Documenta’s budget blowout will not put next edition at risk

City of Kassel says it can cover €5.4 million deficit from this year’s event

Olaf Kosinsky

Olaf Kosinsky

The dates have been set for the next Documenta, the pace-setting quinquennial German contemporary art exhibition, allaying fears that the future of the show was in doubt after this year’s edition ran over budget and caused a deficit expected to be €5.4m at the end of the year.

The city of Kassel is able to shoulder the extra costs incurred by the 2017 extravaganza, the mayor says. The 15th Documenta will take place in Kassel between 18 June and 25 September 2022. “Documenta is a great stroke of fortune and a cultural treasure for the state of Hesse, and we must preserve it,” Boris Rhein, the state’s culture minister, said after a meeting of the Documenta supervisory board on 16 November.

For the first time in its 62-year history, Documenta was divided equally between Kassel and Athens. Overspending in Athens led to a liquidity shortfall of €7m at the company that manages Documenta, forcing the shareholders—the city of Kassel and the German state of Hesse—to step in with emergency loan guarantees worth €8m.

Half of the approved budget of €34m for this year’s edition was to be financed by Hesse, Kassel and the German federal government; the other half was to be raised from ticket and merchandise sales and sponsors. Extra costs for staff, transport, space and security in Athens caused the shortfall.

“Tax revenue is strong enough for us to sustain this,” said Kassel’s mayor, Christian Geselle, in an interview with Deutsche Presse Agentur, adding that he is expecting a budget surplus for the city of €13.3m in 2017.

This year’s Documenta was only the second edition to exceed its budget. The last time it happened was in 1972, according to Geselle’s spokesman.

Annette Kulenkampff, the managing director of Documenta, defended the budget overrun in an interview with the Frankfurter Allgemeine Zeitung. Unforeseen costs included the cost of air-conditioning indoor venues in the stifling Athens summer heat and extra security in Athens after parts of the exhibition were attacked, she said.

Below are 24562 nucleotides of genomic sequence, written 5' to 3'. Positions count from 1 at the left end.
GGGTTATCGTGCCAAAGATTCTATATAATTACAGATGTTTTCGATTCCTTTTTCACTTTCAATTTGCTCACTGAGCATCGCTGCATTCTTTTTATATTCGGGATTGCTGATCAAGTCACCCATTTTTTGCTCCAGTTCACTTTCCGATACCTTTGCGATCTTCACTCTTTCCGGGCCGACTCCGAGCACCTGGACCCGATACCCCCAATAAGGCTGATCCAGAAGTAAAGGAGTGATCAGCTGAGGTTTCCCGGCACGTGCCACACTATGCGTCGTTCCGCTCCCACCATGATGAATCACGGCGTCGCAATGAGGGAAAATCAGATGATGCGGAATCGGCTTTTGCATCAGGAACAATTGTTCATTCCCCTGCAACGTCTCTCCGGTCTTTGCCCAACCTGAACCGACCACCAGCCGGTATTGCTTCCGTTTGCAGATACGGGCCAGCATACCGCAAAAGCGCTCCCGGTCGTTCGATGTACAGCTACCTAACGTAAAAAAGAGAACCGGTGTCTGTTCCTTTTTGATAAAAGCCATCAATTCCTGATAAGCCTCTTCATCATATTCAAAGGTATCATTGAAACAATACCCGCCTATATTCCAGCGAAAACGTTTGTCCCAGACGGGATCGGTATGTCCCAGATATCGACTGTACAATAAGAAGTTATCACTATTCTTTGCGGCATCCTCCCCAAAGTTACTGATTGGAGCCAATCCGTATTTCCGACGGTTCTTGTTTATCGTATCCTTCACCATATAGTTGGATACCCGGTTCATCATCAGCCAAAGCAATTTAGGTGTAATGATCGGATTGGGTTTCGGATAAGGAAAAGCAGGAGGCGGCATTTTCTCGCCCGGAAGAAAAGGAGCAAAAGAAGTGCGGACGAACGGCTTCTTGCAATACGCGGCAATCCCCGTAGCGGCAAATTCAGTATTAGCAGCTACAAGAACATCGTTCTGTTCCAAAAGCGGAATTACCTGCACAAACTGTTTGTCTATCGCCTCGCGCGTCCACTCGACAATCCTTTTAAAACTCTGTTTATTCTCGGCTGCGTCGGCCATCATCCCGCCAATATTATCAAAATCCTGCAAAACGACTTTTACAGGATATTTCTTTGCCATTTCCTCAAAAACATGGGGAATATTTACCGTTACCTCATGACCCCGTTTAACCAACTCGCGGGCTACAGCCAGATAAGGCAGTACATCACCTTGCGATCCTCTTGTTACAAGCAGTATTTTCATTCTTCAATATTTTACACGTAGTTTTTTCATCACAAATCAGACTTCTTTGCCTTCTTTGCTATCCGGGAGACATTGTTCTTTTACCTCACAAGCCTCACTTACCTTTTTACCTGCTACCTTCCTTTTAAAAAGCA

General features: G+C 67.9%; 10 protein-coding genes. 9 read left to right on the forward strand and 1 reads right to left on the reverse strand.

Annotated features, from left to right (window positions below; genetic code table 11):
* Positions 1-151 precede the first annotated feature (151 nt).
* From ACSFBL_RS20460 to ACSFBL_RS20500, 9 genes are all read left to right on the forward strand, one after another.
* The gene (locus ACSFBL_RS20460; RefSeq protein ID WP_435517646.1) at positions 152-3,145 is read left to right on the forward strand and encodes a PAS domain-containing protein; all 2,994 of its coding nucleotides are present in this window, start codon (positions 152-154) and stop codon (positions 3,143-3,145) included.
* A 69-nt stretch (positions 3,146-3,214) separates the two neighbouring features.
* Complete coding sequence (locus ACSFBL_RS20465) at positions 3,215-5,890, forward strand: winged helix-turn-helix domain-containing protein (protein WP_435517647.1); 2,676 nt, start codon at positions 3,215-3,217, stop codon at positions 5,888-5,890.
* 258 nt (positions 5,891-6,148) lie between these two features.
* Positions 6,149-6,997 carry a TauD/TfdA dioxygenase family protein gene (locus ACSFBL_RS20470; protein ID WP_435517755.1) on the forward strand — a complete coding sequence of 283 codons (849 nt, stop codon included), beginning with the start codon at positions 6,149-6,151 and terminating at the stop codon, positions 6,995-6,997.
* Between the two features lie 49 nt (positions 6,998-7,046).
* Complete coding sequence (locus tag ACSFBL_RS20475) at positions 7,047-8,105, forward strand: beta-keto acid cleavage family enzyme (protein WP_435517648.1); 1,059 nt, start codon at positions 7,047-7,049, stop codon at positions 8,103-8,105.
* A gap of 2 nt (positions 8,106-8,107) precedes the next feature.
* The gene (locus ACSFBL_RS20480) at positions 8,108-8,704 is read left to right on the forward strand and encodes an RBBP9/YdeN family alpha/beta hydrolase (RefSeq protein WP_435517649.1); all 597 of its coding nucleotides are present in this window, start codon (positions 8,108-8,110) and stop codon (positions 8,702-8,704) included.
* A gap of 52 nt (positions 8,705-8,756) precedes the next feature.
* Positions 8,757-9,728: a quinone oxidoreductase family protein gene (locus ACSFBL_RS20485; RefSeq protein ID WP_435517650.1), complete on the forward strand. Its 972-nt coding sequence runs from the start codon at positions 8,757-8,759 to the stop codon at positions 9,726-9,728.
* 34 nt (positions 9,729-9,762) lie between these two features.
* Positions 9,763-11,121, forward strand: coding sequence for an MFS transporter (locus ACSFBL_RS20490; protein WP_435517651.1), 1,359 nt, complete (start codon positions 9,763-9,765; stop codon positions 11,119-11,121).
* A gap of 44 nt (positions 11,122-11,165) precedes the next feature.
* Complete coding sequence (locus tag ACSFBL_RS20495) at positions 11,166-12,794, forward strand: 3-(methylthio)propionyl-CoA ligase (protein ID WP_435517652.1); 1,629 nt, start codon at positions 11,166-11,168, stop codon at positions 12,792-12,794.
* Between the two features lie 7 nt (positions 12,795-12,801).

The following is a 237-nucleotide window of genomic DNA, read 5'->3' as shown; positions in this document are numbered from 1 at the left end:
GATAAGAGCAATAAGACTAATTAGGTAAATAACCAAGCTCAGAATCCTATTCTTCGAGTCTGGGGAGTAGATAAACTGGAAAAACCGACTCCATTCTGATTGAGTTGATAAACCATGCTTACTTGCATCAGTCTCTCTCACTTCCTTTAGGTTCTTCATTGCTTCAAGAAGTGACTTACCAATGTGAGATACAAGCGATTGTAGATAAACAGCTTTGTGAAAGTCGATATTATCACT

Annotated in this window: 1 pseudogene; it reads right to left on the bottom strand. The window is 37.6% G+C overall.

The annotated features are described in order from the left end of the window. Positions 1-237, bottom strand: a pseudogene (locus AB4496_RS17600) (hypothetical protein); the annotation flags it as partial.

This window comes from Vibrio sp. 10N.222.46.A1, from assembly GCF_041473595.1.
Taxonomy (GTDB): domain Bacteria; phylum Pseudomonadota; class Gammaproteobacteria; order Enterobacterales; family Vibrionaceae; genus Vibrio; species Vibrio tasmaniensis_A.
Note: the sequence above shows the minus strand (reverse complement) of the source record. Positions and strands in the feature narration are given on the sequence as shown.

“We overshot the budget because of circumstances that were unknown to us beforehand and for which we must take responsibility,” Kulenkampff said. “That is bad, it shouldn’t have happened, and we must carry the responsibility for that.” Kulenkampff’s contract expires in mid-2019; it will be up to the supervisory board to decide next year whether or not it will be extended. 

Documenta 14’s creative director, Adam Szymczyk, has argued that the pressure to increase ticket sales is unsustainable, and that the event’s budget was not sufficiently adapted to take account of the additional expense incurred by expanding to a second location. Szymczyk also points out that the event contributes significantly to Kassel’s economy by bringing hordes of art lovers to a city that is otherwise off the tourist map.

This year, Documenta closed with a record number of visitors. Around 891,500 people visited the Kassel exhibition venues, while 339,000 attended in Athens. The event ran from April to July in Athens and from June to September in Kassel, and explored themes including economic crises, debt, migration, war and the rise of right-wing populism. 

The shareholders and creative team agree that the structures of both the event and the company managing the show need to be rethought, given the growth in budget and visitor numbers since Documenta was founded. One possibility under discussion is to introduce the federal government as a third shareholder in the company.

Kassel and Hesse have requested an evaluation of Documenta by an external management consultancy, according to yesterday’s statement. It will analyse personnel, organisational and financial structures, financial controlling and risk management and propose improvements.

“The necessary steps must be taken to secure a new, solid basis for the long term for Documenta,” Geselle said.